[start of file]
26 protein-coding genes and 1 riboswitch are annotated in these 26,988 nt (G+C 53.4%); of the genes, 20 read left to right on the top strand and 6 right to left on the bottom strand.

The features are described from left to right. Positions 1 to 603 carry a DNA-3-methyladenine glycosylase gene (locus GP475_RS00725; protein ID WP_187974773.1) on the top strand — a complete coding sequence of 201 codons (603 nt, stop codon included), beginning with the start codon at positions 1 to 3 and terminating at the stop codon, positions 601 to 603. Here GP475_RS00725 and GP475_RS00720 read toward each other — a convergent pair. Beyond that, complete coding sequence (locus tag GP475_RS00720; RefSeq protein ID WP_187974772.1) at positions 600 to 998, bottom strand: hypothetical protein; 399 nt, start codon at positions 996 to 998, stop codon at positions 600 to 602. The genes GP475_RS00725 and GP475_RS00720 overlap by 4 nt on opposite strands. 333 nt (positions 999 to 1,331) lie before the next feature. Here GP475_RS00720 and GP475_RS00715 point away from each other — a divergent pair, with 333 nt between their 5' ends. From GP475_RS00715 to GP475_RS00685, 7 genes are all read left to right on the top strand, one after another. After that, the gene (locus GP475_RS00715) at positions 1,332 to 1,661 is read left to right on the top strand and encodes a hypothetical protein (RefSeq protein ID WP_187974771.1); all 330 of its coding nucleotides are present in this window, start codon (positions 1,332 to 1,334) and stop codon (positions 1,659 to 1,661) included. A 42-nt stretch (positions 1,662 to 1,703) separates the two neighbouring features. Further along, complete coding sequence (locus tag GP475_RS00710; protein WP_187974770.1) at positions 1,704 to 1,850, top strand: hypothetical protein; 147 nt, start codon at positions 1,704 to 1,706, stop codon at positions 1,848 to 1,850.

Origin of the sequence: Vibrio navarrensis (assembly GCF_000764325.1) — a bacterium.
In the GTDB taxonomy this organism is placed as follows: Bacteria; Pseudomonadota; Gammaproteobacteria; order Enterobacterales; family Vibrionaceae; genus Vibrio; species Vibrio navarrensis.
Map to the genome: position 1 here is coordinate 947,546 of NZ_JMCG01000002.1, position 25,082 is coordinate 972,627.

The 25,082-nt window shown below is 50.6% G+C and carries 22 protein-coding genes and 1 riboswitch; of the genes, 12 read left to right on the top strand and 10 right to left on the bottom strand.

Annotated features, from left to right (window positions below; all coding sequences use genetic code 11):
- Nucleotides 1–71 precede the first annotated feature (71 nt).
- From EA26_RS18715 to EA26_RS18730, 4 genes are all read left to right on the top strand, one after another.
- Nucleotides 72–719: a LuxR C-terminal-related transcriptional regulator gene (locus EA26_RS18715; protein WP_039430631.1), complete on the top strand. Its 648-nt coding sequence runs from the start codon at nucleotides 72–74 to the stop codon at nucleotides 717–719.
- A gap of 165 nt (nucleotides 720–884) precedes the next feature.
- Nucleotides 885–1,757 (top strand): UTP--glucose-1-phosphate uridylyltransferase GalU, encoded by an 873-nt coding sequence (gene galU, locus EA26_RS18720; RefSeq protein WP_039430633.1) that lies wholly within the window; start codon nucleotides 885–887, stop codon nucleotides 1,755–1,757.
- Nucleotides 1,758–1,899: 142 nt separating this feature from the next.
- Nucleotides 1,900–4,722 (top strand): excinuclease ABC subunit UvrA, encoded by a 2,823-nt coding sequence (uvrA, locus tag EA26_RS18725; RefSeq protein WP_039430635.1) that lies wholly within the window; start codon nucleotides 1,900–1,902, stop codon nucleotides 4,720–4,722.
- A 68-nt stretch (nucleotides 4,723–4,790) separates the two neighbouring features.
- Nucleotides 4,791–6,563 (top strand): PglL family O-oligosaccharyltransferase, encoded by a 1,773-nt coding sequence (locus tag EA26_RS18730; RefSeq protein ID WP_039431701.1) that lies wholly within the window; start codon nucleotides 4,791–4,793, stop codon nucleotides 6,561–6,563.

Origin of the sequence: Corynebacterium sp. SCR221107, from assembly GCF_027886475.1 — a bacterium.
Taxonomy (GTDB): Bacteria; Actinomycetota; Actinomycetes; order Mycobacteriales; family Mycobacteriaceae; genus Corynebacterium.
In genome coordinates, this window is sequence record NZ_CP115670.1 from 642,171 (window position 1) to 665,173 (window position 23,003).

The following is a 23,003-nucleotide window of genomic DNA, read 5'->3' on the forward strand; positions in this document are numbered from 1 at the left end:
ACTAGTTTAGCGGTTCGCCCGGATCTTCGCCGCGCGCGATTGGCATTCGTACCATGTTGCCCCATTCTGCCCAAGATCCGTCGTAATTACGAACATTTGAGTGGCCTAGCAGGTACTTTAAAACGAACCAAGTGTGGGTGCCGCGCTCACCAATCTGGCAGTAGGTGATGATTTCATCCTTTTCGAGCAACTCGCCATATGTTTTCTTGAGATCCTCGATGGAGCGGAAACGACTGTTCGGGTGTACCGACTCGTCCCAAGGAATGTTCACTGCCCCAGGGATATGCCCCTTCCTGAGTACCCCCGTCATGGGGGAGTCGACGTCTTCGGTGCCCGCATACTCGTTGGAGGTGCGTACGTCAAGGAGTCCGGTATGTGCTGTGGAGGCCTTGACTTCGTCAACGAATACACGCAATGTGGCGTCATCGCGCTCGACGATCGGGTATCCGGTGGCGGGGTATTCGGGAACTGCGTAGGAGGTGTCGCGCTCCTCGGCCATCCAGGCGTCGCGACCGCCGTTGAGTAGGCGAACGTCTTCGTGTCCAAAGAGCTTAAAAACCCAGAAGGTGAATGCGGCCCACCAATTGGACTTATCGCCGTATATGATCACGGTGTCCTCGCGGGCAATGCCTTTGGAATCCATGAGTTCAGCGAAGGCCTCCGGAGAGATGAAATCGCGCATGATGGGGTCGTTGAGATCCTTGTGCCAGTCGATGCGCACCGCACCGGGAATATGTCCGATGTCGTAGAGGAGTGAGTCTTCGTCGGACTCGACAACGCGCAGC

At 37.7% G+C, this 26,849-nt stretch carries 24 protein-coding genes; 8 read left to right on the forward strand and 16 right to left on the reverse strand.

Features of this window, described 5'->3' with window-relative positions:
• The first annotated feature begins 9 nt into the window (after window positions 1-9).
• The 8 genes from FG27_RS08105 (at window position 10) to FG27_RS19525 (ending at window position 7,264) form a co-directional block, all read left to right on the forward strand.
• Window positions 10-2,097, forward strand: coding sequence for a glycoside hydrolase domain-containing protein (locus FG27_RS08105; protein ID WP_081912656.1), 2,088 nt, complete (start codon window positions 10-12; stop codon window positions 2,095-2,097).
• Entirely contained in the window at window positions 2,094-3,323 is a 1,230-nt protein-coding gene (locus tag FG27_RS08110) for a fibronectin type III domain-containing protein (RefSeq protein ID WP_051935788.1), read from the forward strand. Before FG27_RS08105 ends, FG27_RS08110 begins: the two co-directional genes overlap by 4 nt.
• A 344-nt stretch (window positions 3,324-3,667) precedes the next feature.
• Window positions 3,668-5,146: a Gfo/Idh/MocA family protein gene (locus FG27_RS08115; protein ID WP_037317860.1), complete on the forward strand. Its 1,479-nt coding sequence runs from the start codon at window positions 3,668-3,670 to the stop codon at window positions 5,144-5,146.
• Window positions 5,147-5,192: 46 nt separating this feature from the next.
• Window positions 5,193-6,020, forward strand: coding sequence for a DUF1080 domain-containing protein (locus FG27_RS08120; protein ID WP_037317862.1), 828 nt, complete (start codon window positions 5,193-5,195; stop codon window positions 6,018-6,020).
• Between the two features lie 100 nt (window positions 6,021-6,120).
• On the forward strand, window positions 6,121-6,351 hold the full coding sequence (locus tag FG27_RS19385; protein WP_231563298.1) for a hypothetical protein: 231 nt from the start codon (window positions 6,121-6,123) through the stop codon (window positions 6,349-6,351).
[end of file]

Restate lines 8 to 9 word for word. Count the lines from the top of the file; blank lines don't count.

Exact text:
- Nucleotides 1–71 precede the first annotated feature (71 nt).
- From EA26_RS18715 to EA26_RS18730, 4 genes are all read left to right on the top strand, one after another.